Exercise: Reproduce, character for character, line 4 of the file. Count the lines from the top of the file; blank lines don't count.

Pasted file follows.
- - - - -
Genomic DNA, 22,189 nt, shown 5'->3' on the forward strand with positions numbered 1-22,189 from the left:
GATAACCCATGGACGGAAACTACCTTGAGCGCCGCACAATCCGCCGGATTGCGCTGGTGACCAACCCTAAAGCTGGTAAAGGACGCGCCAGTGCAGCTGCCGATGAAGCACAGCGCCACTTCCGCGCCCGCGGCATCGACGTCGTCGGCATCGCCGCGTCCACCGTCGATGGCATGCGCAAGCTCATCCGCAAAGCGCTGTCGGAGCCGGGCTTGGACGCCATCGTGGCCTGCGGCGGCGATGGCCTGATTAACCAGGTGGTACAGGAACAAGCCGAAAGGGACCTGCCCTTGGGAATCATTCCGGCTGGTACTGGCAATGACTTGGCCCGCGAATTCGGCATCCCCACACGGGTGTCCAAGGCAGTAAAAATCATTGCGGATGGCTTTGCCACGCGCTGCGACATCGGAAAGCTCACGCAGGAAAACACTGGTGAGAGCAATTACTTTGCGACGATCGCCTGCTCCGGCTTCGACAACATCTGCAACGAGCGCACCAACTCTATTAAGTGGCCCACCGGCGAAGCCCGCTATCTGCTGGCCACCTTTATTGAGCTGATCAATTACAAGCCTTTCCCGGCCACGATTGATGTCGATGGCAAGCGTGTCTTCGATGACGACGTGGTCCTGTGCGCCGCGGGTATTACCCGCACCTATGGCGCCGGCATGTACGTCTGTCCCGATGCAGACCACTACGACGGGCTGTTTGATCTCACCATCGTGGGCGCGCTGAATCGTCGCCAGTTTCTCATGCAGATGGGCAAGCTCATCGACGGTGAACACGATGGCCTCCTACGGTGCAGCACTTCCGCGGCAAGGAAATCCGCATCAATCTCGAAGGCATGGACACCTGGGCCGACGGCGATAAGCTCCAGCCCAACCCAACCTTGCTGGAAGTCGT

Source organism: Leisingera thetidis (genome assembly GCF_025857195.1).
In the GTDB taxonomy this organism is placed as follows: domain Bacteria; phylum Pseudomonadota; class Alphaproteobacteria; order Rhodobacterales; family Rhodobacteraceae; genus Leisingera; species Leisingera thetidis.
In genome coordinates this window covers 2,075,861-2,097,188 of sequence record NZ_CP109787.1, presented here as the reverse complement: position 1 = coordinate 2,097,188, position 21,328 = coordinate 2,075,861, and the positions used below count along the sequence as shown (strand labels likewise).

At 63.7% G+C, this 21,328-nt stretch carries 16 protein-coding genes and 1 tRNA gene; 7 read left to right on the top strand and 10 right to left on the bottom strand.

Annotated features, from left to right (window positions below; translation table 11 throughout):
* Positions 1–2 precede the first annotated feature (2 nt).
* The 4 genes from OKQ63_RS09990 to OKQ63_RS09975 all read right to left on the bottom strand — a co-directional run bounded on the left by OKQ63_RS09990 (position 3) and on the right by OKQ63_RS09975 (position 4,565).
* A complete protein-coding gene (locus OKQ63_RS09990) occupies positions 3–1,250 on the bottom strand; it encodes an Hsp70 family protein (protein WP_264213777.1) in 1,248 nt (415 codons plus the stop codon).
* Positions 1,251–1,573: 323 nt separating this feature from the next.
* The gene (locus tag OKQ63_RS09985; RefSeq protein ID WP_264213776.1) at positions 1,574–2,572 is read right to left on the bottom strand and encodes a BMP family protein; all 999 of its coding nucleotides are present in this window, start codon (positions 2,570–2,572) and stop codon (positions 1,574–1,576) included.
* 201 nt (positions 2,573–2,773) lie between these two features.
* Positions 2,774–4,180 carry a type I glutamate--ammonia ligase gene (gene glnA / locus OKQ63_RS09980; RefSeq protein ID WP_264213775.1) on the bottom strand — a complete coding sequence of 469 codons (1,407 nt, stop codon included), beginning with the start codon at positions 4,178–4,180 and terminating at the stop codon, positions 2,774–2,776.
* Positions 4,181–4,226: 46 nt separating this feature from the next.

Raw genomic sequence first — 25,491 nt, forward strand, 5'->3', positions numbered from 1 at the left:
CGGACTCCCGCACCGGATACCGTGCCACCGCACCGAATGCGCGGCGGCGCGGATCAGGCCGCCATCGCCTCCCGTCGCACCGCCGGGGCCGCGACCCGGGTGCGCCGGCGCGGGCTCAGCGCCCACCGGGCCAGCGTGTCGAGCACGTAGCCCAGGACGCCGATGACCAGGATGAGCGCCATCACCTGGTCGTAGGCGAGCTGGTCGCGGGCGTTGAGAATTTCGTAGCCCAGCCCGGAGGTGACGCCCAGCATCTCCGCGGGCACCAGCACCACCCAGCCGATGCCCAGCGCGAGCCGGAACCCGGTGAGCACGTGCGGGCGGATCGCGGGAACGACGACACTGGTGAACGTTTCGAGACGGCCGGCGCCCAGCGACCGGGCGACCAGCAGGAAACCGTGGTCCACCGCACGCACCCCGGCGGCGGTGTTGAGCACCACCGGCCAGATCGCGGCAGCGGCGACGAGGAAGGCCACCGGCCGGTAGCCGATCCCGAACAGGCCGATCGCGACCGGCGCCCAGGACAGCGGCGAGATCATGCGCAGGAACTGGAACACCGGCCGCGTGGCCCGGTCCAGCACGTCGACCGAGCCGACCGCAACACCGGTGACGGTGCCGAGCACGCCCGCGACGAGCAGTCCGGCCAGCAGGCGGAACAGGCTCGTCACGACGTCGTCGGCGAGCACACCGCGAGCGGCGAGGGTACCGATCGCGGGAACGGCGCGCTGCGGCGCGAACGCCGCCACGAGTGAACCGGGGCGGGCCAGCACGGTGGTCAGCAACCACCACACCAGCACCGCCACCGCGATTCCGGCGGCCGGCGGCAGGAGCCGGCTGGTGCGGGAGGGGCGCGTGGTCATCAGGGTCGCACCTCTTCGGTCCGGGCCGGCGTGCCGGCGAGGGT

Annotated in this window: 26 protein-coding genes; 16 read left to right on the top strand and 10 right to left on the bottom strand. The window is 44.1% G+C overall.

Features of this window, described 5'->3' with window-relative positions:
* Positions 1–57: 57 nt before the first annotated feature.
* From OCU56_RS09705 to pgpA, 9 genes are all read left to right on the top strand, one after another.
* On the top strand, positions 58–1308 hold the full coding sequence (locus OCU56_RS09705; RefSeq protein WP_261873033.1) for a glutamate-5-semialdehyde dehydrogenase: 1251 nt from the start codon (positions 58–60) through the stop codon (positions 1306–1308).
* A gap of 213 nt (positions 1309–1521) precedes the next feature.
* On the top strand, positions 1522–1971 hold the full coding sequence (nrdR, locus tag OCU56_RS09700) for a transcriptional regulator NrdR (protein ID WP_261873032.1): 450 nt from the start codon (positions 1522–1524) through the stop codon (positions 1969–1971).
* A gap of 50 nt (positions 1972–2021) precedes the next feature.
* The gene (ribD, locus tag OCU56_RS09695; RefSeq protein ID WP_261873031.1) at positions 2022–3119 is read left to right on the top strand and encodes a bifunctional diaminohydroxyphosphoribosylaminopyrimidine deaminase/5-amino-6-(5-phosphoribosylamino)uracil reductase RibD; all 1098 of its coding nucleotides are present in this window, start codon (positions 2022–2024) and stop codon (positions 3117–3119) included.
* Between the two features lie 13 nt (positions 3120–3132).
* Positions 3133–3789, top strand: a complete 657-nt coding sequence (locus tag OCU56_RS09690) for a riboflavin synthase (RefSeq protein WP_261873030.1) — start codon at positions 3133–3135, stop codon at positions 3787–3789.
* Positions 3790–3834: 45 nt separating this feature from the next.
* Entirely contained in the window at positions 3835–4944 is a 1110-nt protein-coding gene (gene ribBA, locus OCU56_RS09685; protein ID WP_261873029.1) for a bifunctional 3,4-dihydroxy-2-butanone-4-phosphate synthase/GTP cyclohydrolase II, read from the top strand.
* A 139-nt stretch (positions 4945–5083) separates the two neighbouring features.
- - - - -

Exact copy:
In the GTDB taxonomy this organism is placed as follows: domain Bacteria; phylum Pseudomonadota; class Alphaproteobacteria; order Rhodobacterales; family Rhodobacteraceae; genus Leisingera; species Leisingera thetidis.